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The cold temperatures are upon us. Fire prevention bureaus and building departments can save their communities money in repairs and water damage by reminding local residents and businesses to simply check to be sure their fire sprinkler systems are protected for the colder weather temperatures, especially below freezing.
The Wisconsin Chapter of the National Fire Sprinkler Association recommends an effective freeze-up prevention program that includes the following elements:
• Conduct a physical inspection of the facility, looking for freeze-up hazards.
• Inspection, and maintenance of the fire sprinkler system includes: identifying if the system contains water that is to be drained before the onset of cold weather. Determine if there are unheated areas in the building containing sprinkler system piping.
• Any freeze prevention program should include annual surveys of buildings and equipment to find insulation and heat tracing deficiencies and to check for unwanted outside air; look for vents and opening in windows, walls, roofs or floors.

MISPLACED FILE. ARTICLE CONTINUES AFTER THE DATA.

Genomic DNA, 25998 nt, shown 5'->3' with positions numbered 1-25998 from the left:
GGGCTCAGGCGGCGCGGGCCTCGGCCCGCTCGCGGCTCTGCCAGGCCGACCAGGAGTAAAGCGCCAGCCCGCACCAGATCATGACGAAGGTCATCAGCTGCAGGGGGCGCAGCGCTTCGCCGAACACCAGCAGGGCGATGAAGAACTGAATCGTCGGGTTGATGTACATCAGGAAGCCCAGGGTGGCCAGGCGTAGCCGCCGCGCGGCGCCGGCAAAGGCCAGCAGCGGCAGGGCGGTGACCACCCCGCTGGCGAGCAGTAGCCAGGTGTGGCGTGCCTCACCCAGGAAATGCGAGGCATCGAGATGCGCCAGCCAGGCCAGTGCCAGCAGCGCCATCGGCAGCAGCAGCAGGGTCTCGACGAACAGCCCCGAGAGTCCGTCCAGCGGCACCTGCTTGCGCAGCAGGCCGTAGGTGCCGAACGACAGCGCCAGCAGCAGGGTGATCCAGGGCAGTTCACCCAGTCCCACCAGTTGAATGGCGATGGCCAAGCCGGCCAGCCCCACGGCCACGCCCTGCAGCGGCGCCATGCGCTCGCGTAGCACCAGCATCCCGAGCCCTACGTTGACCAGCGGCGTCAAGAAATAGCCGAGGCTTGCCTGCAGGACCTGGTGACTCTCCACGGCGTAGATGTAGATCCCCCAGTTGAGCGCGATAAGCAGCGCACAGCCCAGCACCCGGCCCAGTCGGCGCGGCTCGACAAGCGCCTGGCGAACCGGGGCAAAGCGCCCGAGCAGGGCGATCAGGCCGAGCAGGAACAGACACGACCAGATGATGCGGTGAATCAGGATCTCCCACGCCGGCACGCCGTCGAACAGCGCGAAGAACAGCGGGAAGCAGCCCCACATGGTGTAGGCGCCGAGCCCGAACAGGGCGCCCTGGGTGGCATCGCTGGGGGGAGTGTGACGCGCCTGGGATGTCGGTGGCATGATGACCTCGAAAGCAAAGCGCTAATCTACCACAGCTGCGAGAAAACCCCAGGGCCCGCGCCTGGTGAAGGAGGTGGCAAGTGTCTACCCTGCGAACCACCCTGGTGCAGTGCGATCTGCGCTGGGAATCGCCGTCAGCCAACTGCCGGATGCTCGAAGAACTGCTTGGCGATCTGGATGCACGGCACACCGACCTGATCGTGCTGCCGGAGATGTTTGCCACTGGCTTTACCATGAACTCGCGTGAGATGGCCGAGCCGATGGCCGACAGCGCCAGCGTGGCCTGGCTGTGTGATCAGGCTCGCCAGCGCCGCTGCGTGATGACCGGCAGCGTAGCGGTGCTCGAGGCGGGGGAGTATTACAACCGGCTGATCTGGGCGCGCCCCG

• Low point drains (drum drips) on dry-pipe sprinkler systems should be emptied to remove water that may be present from condensation or accidental trips.
• All buildings should provide adequate heating throughout areas susceptible to freezing, such as in stairwells, above dropped ceilings, and attic spaces.
• Monitor boilers and other facility heat supply sources, using personnel and/or supervisory devices.
Overall, building owners with fire sprinkler systems should check them to make sure that dry pipe systems are dry and wet pipe systems are filled and insulated as they were designed. Please have them refer to NFPA 25 standard for inspection, testing and maintenance.
Any questions that the building owner has about ensuring their system is protected should consult with a qualified fire sprinkler contractor, fire prevention bureaus and building departments.
For more information visit The National Fire Sprinkler Association – Wisconsin Chapter’s website at www.nfsawi.org.